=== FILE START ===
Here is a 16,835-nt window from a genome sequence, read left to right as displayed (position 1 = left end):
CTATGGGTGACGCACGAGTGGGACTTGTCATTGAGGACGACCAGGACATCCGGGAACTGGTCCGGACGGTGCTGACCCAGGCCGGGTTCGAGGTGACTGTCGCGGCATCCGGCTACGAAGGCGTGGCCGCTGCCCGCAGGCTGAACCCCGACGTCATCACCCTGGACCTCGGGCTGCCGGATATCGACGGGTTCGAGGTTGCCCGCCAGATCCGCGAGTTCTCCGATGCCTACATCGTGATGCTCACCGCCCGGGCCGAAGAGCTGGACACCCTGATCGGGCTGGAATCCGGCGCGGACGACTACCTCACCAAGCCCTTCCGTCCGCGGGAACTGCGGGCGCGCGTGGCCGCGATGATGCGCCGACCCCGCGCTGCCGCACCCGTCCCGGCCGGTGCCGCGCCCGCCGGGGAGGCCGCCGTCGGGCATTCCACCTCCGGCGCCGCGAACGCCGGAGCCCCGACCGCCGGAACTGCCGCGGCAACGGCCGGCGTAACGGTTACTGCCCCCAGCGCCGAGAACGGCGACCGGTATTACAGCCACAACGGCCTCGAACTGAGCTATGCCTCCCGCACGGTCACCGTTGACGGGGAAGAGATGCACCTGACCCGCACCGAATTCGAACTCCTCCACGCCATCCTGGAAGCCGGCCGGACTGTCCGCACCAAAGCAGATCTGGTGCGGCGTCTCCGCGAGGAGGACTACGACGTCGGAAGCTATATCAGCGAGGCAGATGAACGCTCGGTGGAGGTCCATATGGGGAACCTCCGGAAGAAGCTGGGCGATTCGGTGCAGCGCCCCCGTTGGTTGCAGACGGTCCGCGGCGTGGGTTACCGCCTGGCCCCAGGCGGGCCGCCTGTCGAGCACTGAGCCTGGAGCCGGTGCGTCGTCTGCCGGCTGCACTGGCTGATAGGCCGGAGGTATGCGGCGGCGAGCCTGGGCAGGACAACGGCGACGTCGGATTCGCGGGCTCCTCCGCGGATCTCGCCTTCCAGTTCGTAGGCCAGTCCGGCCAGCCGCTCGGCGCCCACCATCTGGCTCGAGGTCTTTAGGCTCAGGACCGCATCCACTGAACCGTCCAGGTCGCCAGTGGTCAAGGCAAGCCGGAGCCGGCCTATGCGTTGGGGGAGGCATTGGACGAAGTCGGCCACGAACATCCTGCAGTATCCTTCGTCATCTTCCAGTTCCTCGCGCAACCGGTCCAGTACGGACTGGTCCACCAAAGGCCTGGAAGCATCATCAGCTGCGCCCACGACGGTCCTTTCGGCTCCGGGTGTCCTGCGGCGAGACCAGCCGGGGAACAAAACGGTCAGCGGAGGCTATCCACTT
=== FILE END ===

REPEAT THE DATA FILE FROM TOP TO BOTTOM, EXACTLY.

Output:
Here is a 16,835-nt window from a genome sequence, read left to right as displayed (position 1 = left end):
CTATGGGTGACGCACGAGTGGGACTTGTCATTGAGGACGACCAGGACATCCGGGAACTGGTCCGGACGGTGCTGACCCAGGCCGGGTTCGAGGTGACTGTCGCGGCATCCGGCTACGAAGGCGTGGCCGCTGCCCGCAGGCTGAACCCCGACGTCATCACCCTGGACCTCGGGCTGCCGGATATCGACGGGTTCGAGGTTGCCCGCCAGATCCGCGAGTTCTCCGATGCCTACATCGTGATGCTCACCGCCCGGGCCGAAGAGCTGGACACCCTGATCGGGCTGGAATCCGGCGCGGACGACTACCTCACCAAGCCCTTCCGTCCGCGGGAACTGCGGGCGCGCGTGGCCGCGATGATGCGCCGACCCCGCGCTGCCGCACCCGTCCCGGCCGGTGCCGCGCCCGCCGGGGAGGCCGCCGTCGGGCATTCCACCTCCGGCGCCGCGAACGCCGGAGCCCCGACCGCCGGAACTGCCGCGGCAACGGCCGGCGTAACGGTTACTGCCCCCAGCGCCGAGAACGGCGACCGGTATTACAGCCACAACGGCCTCGAACTGAGCTATGCCTCCCGCACGGTCACCGTTGACGGGGAAGAGATGCACCTGACCCGCACCGAATTCGAACTCCTCCACGCCATCCTGGAAGCCGGCCGGACTGTCCGCACCAAAGCAGATCTGGTGCGGCGTCTCCGCGAGGAGGACTACGACGTCGGAAGCTATATCAGCGAGGCAGATGAACGCTCGGTGGAGGTCCATATGGGGAACCTCCGGAAGAAGCTGGGCGATTCGGTGCAGCGCCCCCGTTGGTTGCAGACGGTCCGCGGCGTGGGTTACCGCCTGGCCCCAGGCGGGCCGCCTGTCGAGCACTGAGCCTGGAGCCGGTGCGTCGTCTGCCGGCTGCACTGGCTGATAGGCCGGAGGTATGCGGCGGCGAGCCTGGGCAGGACAACGGCGACGTCGGATTCGCGGGCTCCTCCGCGGATCTCGCCTTCCAGTTCGTAGGCCAGTCCGGCCAGCCGCTCGGCGCCCACCATCTGGCTCGAGGTCTTTAGGCTCAGGACCGCATCCACTGAACCGTCCAGGTCGCCAGTGGTCAAGGCAAGCCGGAGCCGGCCTATGCGTTGGGGGAGGCATTGGACGAAGTCGGCCACGAACATCCTGCAGTATCCTTCGTCATCTTCCAGTTCCTCGCGCAACCGGTCCAGTACGGACTGGTCCACCAAAGGCCTGGAAGCATCATCAGCTGCGCCCACGACGGTCCTTTCGGCTCCGGGTGTCCTGCGGCGAGACCAGCCGGGGAACAAAACGGTCAGCGGAGGCTATCCACTT